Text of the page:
Making Data Meaningful

My wife asked me a question while we were driving the other day: “How much gas do you have left?”  My answer: “220 miles.”  That might sounds like a normal conversation but look at it again.  I really didn’t answer my wife’s question, at least not in the normal sense.  If she had asked me that a few years ago I would have responded with “Half a tank” or maybe “10 gallons.”  When did we start measuring gas in terms of miles?

I’m not sure when it was but a few years ago cars got a lot more sophisticated and started telling you how many miles you had left until you ran out of gas.  They used to tell you how full the tank was.  Think about how ridiculous that is though.  Who cares how full the tank is.  What you care about is how far you can drive.  It’s subtle but think about the implication in terms of how it makes a number meaningful.  When your old car used to tell you that your tank was half full we as human beings interpreted that information into something meaningful.  Maybe we said to ourselves, I can drive another 3 hours until I need to refuel, or maybe we said, that’s a few more days until I need to stop at the gas station.  However we interpreted the data our minds had to go through the step to make that information meaningful. 

Let me give two more examples and then I’ll get to the point.  Apple changed the MP3 device industry in the same subtle way.  While Microsoft and Philips where selling MP3 players to customers with “500 Megabytes” or “2 Gigabytes” in the product description Apple changed the conversation to something meaningful.  They found a way to take a meaningless number and make it meaningful.  The ad is classic… “1,000 songs in your pocket.”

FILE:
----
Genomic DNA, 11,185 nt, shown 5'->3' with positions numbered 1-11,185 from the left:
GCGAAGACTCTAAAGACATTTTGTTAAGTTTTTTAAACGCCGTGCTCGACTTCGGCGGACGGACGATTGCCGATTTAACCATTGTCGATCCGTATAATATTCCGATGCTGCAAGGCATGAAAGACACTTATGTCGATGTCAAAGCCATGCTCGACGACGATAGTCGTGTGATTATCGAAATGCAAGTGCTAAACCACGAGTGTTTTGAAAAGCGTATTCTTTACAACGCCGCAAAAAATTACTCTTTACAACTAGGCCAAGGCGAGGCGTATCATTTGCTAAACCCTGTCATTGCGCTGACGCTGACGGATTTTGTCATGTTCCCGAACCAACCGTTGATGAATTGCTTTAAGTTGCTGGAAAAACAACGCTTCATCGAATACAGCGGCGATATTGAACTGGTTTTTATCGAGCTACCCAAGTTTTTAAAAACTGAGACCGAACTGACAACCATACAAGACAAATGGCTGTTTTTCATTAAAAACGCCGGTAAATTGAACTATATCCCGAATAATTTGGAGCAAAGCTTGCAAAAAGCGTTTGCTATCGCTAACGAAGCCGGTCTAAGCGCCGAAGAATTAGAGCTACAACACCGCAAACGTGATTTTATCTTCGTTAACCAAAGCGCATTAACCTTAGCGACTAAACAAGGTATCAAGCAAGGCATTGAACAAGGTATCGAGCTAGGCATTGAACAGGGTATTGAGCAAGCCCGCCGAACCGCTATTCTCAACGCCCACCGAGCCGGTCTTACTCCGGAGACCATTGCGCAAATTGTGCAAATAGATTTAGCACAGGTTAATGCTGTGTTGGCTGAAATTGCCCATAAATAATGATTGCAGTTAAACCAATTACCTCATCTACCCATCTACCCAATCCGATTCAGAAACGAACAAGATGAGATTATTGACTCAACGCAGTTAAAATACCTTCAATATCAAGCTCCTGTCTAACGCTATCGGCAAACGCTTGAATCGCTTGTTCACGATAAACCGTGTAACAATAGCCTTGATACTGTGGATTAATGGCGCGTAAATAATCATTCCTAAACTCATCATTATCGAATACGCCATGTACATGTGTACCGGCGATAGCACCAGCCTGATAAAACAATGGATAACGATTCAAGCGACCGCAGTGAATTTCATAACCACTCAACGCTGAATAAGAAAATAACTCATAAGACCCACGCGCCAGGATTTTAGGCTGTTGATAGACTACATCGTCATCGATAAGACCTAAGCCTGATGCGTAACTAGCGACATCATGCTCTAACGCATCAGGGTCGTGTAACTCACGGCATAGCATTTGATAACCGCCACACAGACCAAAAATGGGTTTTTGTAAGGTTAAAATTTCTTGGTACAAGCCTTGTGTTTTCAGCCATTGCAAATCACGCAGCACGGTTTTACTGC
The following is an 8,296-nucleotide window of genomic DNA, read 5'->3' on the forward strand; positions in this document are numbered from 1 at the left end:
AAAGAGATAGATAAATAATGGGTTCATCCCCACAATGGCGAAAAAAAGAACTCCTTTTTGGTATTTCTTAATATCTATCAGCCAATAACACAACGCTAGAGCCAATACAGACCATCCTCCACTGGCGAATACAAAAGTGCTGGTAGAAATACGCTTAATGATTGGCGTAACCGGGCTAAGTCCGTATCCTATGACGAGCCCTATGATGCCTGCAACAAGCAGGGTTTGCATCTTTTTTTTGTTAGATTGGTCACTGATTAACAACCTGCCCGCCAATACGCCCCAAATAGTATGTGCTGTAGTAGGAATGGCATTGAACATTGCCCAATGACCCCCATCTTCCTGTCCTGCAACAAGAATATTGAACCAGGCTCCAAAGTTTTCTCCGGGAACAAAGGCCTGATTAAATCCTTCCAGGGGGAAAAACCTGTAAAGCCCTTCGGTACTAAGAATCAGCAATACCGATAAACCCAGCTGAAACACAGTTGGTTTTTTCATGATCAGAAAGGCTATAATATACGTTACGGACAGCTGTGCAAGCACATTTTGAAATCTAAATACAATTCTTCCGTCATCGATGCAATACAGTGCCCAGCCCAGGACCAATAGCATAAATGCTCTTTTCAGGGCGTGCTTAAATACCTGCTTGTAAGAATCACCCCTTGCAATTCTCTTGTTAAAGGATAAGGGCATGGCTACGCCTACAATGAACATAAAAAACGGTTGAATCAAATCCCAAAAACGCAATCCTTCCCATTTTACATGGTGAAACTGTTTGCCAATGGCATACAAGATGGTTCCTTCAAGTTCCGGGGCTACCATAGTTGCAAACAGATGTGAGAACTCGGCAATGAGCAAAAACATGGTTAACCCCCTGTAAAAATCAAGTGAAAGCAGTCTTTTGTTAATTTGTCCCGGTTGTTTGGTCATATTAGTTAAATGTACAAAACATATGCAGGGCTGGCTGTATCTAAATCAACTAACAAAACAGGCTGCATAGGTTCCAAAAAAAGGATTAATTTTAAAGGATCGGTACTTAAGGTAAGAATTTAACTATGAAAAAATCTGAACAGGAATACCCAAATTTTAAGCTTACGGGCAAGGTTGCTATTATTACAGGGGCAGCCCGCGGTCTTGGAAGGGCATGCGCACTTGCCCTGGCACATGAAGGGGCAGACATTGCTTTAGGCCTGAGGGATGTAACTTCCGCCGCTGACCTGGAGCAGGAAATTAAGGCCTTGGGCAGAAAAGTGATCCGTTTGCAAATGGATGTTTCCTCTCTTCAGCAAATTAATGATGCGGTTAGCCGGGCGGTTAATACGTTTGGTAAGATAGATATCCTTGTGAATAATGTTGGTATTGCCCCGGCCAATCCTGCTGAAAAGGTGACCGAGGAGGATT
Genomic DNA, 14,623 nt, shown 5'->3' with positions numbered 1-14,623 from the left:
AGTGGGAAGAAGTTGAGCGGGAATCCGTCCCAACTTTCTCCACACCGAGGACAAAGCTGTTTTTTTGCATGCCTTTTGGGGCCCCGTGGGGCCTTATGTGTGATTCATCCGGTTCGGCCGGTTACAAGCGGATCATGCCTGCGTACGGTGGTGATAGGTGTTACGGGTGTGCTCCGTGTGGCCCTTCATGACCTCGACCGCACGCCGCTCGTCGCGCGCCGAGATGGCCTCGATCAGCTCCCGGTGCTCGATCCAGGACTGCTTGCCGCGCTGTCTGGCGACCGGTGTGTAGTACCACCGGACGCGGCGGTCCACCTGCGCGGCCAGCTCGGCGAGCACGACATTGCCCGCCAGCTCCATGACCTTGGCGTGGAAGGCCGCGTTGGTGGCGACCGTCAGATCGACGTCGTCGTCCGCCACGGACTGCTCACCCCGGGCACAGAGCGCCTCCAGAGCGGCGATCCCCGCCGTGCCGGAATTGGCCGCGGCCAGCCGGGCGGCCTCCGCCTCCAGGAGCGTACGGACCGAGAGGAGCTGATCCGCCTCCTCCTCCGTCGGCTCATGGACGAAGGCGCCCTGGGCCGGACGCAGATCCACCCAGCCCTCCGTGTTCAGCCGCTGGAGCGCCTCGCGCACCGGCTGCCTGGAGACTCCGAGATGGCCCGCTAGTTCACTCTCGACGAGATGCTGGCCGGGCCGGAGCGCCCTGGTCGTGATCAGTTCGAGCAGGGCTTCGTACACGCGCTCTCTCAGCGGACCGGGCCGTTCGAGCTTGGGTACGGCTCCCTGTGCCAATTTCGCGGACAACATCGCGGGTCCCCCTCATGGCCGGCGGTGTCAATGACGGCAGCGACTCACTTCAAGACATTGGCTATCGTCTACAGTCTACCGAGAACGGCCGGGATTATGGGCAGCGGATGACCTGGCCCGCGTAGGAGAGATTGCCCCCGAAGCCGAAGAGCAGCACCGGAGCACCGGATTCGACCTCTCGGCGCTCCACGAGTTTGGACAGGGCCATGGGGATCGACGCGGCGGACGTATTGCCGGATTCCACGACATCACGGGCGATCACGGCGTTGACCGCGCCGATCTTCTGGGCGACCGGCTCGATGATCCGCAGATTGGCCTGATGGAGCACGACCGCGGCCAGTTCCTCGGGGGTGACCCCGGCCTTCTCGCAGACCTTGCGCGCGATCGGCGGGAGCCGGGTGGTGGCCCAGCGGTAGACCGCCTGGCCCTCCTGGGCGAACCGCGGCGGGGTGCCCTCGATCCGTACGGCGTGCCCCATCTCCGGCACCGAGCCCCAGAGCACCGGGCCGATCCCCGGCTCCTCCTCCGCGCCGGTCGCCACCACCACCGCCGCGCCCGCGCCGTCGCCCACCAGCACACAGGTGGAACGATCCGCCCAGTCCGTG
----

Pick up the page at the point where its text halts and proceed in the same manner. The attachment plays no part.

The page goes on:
Again, its so subtle you might miss it.  Apple changed the conversation from a meaningless number into one that had meaning.  Who really cares how many megabytes your MP3 player had.  What you really wanted was to know that if you bought their product you could copy all those pirated MP3s (keep in mind this was back in the era of Napster) to it.  

And while I’ve written about FitBit before let me just say that I believe the genious of Fitbit is that they took a meaningless number, Calories, and turned it into something we can all see and feel… Steps.

We still see clients do this all the time in their online reporting systems.  They ask us to pull revenue from their accounting system, inventory from their WMS, cost control numbers from their SAP system, and on and on.  When we sit down and ask what they really want from all this they tell us that once they get all those numbers they know how many days their factory is booked for.  Why not have a dashboard with that single number instead?  Business Intelligence is all about focusing on what really matters.  It’s about giving relevant information to the right people at the right time.  It’s not about pulling information for the sake of pulling information.  Take a look at the numbers you review in your business or even personally and ask if there is something else you need to be looking at.